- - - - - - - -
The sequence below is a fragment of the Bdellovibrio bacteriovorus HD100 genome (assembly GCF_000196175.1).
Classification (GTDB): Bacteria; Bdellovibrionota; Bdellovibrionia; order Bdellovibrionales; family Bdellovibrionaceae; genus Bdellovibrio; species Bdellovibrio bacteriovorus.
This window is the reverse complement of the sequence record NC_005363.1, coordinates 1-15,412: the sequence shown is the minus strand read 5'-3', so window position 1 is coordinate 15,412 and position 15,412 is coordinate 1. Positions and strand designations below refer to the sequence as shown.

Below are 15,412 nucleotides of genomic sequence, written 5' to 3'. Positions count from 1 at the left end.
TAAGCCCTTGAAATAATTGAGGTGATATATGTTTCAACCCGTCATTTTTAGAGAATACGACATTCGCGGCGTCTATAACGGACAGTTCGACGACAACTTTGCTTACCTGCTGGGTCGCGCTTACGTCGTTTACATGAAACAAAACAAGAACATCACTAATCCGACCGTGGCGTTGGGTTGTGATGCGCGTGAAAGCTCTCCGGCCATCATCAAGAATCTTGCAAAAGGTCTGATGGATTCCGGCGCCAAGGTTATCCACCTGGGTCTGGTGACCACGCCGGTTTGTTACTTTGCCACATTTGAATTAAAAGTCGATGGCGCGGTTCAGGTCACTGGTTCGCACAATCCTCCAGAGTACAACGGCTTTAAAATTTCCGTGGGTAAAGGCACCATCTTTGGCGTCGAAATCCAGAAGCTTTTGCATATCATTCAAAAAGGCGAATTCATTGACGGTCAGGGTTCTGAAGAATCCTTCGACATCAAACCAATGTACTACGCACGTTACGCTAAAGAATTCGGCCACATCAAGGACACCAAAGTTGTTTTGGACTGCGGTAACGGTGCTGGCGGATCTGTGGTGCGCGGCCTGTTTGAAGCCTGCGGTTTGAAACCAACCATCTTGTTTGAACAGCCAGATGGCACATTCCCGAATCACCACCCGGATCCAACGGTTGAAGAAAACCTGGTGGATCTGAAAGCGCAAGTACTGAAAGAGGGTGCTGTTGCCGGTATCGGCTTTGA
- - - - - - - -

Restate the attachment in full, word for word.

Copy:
The sequence below is a fragment of the Bdellovibrio bacteriovorus HD100 genome (assembly GCF_000196175.1).
Classification (GTDB): Bacteria; Bdellovibrionota; Bdellovibrionia; order Bdellovibrionales; family Bdellovibrionaceae; genus Bdellovibrio; species Bdellovibrio bacteriovorus.
This window is the reverse complement of the sequence record NC_005363.1, coordinates 1-15,412: the sequence shown is the minus strand read 5'-3', so window position 1 is coordinate 15,412 and position 15,412 is coordinate 1. Positions and strand designations below refer to the sequence as shown.

Below are 15,412 nucleotides of genomic sequence, written 5' to 3'. Positions count from 1 at the left end.
TAAGCCCTTGAAATAATTGAGGTGATATATGTTTCAACCCGTCATTTTTAGAGAATACGACATTCGCGGCGTCTATAACGGACAGTTCGACGACAACTTTGCTTACCTGCTGGGTCGCGCTTACGTCGTTTACATGAAACAAAACAAGAACATCACTAATCCGACCGTGGCGTTGGGTTGTGATGCGCGTGAAAGCTCTCCGGCCATCATCAAGAATCTTGCAAAAGGTCTGATGGATTCCGGCGCCAAGGTTATCCACCTGGGTCTGGTGACCACGCCGGTTTGTTACTTTGCCACATTTGAATTAAAAGTCGATGGCGCGGTTCAGGTCACTGGTTCGCACAATCCTCCAGAGTACAACGGCTTTAAAATTTCCGTGGGTAAAGGCACCATCTTTGGCGTCGAAATCCAGAAGCTTTTGCATATCATTCAAAAAGGCGAATTCATTGACGGTCAGGGTTCTGAAGAATCCTTCGACATCAAACCAATGTACTACGCACGTTACGCTAAAGAATTCGGCCACATCAAGGACACCAAAGTTGTTTTGGACTGCGGTAACGGTGCTGGCGGATCTGTGGTGCGCGGCCTGTTTGAAGCCTGCGGTTTGAAACCAACCATCTTGTTTGAACAGCCAGATGGCACATTCCCGAATCACCACCCGGATCCAACGGTTGAAGAAAACCTGGTGGATCTGAAAGCGCAAGTACTGAAAGAGGGTGCTGTTGCCGGTATCGGCTTTGA